|LEADMON, CAROLINE - West Virginia University|
|SAMPSON, JESSI - West Virginia University|
|MAUST, MATTHEW - West Virginia University|
|MACIAS, ANGIE - West Virginia University|
|KASSON, MATTHEW - West Virginia University|
|PANACCIONE, DANIEL - West Virginia University|
Submitted to: Applied and Environmental Microbiology
Publication Type: Peer Reviewed Journal
Publication Acceptance Date: 5/8/2020
Publication Date: 7/1/2020
Citation: Leadmon, C.E., Sampson, J.K., Maust, M.D., Macias, A.M., Rehner, S.A., Kasson, M.T., Panaccione, D.G. 2020. Several Metarhizium species produce ergot alkaloids in a conditionally specific manner. Applied and Environmental Microbiology. 86(14):1-13. https://doi.org/10.1128/AEM.00373-20.
Interpretive Summary: Ergot alkaloids are chemicals that can cause health issues for both humans and animals. Insect biocontrol fungi in the genus Metarhizium have genes that can produce these chemicals. This study investigated if and under what conditions Metarhizium species produce and accumulate ergot alkaloids. Ergot alkaloids were found to be absent in spores, which are used in mycoinsecticide formulations, validating their safe use. Several species excrete ergot alkaloids when grown in specific liquid media, although others do not. This indicates that regulation of ergot alkaloid production varies among species. Significantly, M. brunneum and related species produce ergot alkaloids only when inoculated into living insects. Results of this study are significant because they demonstrate the safety of Metarhizium as a biocontrol agent and the likely importance of ergot alkaloids in contributing to insect disease. Information from this study will be used by insect pathologists and mycologists investigating fungal diseases of insects in support of pest management programs for field crop and forest pests.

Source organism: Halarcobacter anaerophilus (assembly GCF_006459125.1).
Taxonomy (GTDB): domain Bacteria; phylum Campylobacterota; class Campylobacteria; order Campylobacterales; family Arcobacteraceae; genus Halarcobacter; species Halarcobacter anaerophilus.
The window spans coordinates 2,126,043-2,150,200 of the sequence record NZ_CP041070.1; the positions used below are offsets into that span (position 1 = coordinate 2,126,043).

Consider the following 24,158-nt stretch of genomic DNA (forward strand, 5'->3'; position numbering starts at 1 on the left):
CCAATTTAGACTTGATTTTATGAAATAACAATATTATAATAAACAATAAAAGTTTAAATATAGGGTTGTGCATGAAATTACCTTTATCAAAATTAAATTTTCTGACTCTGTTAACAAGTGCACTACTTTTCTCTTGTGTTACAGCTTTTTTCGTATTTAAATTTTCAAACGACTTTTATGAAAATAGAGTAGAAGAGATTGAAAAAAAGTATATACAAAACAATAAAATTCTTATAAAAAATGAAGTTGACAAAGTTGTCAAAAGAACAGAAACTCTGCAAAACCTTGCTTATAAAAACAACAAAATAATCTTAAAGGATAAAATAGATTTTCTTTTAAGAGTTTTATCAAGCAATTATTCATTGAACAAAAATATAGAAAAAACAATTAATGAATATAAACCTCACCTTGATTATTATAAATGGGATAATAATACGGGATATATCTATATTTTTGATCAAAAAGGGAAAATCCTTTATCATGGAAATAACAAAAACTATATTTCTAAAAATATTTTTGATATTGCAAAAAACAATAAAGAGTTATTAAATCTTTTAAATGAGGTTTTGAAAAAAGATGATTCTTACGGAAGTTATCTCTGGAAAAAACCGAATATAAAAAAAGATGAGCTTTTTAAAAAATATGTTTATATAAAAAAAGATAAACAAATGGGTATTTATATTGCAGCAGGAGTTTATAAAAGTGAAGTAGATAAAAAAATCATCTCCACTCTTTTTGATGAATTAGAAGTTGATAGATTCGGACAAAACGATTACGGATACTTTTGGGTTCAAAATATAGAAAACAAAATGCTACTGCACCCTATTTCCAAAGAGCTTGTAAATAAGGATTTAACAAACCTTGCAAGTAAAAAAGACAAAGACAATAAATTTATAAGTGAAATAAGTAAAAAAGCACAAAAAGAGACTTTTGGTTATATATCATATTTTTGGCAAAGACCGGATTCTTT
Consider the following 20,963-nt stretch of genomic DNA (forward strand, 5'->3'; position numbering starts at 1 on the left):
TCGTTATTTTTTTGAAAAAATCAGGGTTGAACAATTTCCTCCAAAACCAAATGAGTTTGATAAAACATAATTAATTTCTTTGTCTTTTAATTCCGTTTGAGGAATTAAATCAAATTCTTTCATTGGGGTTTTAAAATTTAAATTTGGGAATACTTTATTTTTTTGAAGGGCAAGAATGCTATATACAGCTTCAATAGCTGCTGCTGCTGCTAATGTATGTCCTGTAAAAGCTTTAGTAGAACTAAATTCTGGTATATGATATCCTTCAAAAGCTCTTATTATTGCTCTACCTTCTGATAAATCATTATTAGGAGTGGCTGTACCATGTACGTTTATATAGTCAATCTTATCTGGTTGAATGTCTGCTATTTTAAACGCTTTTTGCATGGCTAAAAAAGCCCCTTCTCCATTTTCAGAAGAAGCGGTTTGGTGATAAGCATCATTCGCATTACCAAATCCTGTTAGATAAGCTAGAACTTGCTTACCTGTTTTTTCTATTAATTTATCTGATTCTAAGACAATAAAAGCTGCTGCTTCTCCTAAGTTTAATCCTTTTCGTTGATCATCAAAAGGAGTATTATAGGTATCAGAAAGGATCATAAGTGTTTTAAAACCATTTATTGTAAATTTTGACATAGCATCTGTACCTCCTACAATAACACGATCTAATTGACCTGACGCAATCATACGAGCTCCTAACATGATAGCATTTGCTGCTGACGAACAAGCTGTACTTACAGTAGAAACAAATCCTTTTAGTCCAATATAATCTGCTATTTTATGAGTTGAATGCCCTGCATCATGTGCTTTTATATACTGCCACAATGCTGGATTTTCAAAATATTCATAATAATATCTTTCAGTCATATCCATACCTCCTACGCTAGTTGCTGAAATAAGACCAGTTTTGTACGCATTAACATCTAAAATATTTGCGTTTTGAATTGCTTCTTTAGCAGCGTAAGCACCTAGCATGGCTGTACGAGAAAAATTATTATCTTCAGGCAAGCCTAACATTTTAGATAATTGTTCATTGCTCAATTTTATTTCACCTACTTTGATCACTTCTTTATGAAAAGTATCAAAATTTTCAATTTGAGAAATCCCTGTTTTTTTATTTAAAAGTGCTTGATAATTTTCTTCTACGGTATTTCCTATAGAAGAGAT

Technical Abstract: Genomic sequence data indicate certain fungi in the genus Metarhizium have the capacity to produce lysergic acid-derived ergot alkaloids, but accumulation of ergot alkaloids in these fungi has not been demonstrated previously. We assayed several Metarhizium species grown under different conditions for accumulation of ergot alkaloids. Isolates of M. brunneum and M. anisopliae accumulated the lysergic acid amides lysergic acid a-hydroxyethyl amide, ergine, and ergonovine on sucrose-yeast extract agar but not on two other tested media. Isolates of six other Metarhizium species did not accumulate ergot alkaloids on sucrose-yeast extract agar. Conidia of M. brunneum lacked detectable ergot alkaloids, and mycelia of this fungus secreted over 80% of their ergot alkaloid yield into the culture medium. Isolates of M. brunneum, M. flavoviride, M. robertsii, M. acridum, and M. anisopliae produced high concentrations of ergot alkaloids in infected larvae of the model insect Galleria mellonella, but larvae infected with M. pingshaense, M. album, M. majus, and M. guizhouense lacked detectable ergot alkaloids. Alkaloid concentrations were significantly higher when insects were alive (as opposed to killed by freezing or gas) at the time of inoculation with M. brunneum. Roots of corn and beans were inoculated with M. brunneum or M. flavoviride, and global metabolomic analyses indicated that the inoculated roots were colonized though no ergot alkaloids were detected. The data demonstrate that several Metarhizium species produce ergot alkaloids of the lysergic acid amide class and that production of ergot alkaloids is tightly regulated and associated with insect colonization.